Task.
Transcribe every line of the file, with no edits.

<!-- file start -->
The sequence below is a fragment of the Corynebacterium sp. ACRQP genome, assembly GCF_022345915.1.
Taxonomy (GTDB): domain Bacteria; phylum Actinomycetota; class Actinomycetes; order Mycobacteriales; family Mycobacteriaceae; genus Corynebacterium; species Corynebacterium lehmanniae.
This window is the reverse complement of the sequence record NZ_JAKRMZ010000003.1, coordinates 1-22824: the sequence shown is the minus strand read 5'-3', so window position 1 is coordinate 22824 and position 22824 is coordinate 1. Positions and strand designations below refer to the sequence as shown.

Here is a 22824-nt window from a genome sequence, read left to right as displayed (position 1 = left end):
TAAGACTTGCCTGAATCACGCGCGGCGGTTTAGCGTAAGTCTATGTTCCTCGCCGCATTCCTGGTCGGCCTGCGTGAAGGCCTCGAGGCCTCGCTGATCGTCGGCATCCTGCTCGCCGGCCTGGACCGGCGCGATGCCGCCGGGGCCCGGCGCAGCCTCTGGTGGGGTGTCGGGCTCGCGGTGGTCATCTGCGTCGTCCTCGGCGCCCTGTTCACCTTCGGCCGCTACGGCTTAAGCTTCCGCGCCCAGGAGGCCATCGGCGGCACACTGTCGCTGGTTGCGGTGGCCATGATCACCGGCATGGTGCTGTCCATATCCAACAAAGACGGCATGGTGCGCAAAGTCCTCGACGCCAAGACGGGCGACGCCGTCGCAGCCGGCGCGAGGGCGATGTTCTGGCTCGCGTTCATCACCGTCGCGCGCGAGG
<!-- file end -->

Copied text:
The sequence below is a fragment of the Corynebacterium sp. ACRQP genome, assembly GCF_022345915.1.
Taxonomy (GTDB): domain Bacteria; phylum Actinomycetota; class Actinomycetes; order Mycobacteriales; family Mycobacteriaceae; genus Corynebacterium; species Corynebacterium lehmanniae.
This window is the reverse complement of the sequence record NZ_JAKRMZ010000003.1, coordinates 1-22824: the sequence shown is the minus strand read 5'-3', so window position 1 is coordinate 22824 and position 22824 is coordinate 1. Positions and strand designations below refer to the sequence as shown.

Here is a 22824-nt window from a genome sequence, read left to right as displayed (position 1 = left end):
TAAGACTTGCCTGAATCACGCGCGGCGGTTTAGCGTAAGTCTATGTTCCTCGCCGCATTCCTGGTCGGCCTGCGTGAAGGCCTCGAGGCCTCGCTGATCGTCGGCATCCTGCTCGCCGGCCTGGACCGGCGCGATGCCGCCGGGGCCCGGCGCAGCCTCTGGTGGGGTGTCGGGCTCGCGGTGGTCATCTGCGTCGTCCTCGGCGCCCTGTTCACCTTCGGCCGCTACGGCTTAAGCTTCCGCGCCCAGGAGGCCATCGGCGGCACACTGTCGCTGGTTGCGGTGGCCATGATCACCGGCATGGTGCTGTCCATATCCAACAAAGACGGCATGGTGCGCAAAGTCCTCGACGCCAAGACGGGCGACGCCGTCGCAGCCGGCGCGAGGGCGATGTTCTGGCTCGCGTTCATCACCGTCGCGCGCGAGG